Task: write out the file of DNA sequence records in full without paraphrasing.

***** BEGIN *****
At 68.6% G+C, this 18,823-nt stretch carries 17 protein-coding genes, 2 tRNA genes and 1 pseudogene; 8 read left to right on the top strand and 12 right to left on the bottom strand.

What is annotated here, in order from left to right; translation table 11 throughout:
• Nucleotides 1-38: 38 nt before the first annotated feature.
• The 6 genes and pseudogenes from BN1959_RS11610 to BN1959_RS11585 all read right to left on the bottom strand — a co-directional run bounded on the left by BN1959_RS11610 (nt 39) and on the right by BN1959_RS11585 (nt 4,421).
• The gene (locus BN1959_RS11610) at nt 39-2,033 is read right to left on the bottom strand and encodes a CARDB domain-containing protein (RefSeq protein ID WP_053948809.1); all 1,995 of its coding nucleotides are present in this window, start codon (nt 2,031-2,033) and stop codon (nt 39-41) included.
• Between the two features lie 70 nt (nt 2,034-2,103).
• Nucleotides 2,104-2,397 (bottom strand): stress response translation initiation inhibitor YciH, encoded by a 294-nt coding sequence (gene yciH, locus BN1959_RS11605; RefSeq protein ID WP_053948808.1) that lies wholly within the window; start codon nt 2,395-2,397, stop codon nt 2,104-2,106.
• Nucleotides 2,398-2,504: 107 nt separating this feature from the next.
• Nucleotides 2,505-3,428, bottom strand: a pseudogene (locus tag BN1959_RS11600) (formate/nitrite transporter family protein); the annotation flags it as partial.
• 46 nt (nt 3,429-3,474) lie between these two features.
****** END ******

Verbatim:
At 68.6% G+C, this 18,823-nt stretch carries 17 protein-coding genes, 2 tRNA genes and 1 pseudogene; 8 read left to right on the top strand and 12 right to left on the bottom strand.

What is annotated here, in order from left to right; translation table 11 throughout:
• Nucleotides 1-38: 38 nt before the first annotated feature.
• The 6 genes and pseudogenes from BN1959_RS11610 to BN1959_RS11585 all read right to left on the bottom strand — a co-directional run bounded on the left by BN1959_RS11610 (nt 39) and on the right by BN1959_RS11585 (nt 4,421).
• The gene (locus BN1959_RS11610) at nt 39-2,033 is read right to left on the bottom strand and encodes a CARDB domain-containing protein (RefSeq protein ID WP_053948809.1); all 1,995 of its coding nucleotides are present in this window, start codon (nt 2,031-2,033) and stop codon (nt 39-41) included.
• Between the two features lie 70 nt (nt 2,034-2,103).
• Nucleotides 2,104-2,397 (bottom strand): stress response translation initiation inhibitor YciH, encoded by a 294-nt coding sequence (gene yciH, locus BN1959_RS11605; RefSeq protein ID WP_053948808.1) that lies wholly within the window; start codon nt 2,395-2,397, stop codon nt 2,104-2,106.
• Nucleotides 2,398-2,504: 107 nt separating this feature from the next.
• Nucleotides 2,505-3,428, bottom strand: a pseudogene (locus tag BN1959_RS11600) (formate/nitrite transporter family protein); the annotation flags it as partial.
• 46 nt (nt 3,429-3,474) lie between these two features.